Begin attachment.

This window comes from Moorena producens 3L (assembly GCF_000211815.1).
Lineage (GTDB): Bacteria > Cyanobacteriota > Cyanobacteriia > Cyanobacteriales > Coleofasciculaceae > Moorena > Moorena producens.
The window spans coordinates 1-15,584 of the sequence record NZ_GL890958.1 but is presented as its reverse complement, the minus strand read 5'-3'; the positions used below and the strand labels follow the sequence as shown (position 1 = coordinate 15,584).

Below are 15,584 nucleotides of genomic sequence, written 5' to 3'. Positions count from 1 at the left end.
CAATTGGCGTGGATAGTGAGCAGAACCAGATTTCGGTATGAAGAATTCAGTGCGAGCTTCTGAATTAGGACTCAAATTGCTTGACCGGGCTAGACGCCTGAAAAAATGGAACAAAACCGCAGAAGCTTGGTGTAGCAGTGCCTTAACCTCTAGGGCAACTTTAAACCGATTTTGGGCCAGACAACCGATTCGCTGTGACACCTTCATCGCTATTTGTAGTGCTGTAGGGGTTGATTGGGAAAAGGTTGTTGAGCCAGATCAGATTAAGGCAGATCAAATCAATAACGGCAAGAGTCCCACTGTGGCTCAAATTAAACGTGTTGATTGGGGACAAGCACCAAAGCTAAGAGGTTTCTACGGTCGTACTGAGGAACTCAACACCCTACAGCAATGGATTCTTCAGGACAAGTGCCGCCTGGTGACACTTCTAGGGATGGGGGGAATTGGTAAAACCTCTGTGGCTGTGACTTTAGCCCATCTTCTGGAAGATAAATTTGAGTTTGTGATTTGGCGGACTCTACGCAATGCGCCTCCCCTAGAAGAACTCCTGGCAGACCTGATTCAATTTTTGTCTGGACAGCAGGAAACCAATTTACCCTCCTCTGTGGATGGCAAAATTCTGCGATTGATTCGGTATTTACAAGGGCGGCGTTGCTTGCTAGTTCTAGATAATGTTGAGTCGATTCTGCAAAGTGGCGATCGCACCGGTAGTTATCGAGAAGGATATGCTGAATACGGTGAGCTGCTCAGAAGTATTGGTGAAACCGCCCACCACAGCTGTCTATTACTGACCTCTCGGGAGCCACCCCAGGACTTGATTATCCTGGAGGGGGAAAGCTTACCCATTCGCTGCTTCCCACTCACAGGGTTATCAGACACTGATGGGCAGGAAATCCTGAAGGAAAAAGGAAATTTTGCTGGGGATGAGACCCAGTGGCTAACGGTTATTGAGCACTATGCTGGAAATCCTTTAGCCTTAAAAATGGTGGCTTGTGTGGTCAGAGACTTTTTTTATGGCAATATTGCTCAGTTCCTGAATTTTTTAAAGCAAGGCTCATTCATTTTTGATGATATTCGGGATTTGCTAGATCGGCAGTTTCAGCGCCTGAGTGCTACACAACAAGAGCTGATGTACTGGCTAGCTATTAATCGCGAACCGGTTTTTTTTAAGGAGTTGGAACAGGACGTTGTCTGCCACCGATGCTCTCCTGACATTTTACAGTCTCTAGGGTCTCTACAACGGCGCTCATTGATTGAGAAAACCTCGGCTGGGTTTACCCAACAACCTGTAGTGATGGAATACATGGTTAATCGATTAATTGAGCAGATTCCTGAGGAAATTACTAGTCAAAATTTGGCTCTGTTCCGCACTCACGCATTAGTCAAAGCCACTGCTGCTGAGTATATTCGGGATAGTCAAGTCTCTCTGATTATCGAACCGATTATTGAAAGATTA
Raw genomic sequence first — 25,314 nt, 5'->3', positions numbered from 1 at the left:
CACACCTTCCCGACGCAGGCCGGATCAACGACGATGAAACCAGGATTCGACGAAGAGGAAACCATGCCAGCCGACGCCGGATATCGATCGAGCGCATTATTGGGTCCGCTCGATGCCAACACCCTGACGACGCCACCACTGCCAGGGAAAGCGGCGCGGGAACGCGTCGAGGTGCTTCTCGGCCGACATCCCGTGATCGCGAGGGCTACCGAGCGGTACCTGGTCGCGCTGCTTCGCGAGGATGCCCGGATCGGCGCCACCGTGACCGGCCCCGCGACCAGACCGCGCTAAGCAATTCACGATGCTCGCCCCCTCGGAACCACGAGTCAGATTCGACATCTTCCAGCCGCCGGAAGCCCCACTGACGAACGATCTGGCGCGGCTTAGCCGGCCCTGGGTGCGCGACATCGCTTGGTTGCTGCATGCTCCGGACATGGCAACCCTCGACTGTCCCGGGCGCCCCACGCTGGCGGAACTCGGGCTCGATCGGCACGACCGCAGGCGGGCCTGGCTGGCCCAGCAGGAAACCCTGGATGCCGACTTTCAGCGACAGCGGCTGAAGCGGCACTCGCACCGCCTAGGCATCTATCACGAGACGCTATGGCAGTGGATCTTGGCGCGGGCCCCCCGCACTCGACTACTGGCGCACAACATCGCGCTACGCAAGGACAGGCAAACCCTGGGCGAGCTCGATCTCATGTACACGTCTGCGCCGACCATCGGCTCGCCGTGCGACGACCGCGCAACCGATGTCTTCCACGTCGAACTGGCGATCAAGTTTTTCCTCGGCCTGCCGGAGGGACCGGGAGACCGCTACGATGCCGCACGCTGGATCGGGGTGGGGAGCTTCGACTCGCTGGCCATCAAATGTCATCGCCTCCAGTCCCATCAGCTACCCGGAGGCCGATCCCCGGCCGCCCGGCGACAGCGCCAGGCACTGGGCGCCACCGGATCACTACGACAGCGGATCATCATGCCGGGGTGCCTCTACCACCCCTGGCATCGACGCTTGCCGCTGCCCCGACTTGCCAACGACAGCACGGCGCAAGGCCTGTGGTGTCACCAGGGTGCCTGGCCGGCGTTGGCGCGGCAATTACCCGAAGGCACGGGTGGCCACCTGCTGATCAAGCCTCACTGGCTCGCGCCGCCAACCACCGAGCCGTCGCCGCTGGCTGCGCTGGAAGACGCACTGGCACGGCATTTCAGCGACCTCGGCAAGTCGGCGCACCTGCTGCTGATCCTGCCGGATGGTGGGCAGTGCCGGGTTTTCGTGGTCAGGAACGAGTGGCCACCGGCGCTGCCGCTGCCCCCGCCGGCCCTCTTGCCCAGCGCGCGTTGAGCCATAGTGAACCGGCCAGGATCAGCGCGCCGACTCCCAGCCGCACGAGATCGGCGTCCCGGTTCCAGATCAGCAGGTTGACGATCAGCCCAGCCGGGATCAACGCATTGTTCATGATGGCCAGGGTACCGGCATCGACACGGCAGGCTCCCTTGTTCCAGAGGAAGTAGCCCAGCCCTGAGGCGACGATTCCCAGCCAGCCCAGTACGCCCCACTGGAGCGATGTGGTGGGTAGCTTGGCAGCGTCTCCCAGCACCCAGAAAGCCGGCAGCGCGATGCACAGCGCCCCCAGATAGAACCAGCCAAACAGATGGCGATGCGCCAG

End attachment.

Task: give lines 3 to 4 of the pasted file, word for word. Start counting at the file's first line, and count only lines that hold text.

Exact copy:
The window spans coordinates 1-15,584 of the sequence record NZ_GL890958.1 but is presented as its reverse complement, the minus strand read 5'-3'; the positions used below and the strand labels follow the sequence as shown (position 1 = coordinate 15,584).

Below are 15,584 nucleotides of genomic sequence, written 5' to 3'. Positions count from 1 at the left end.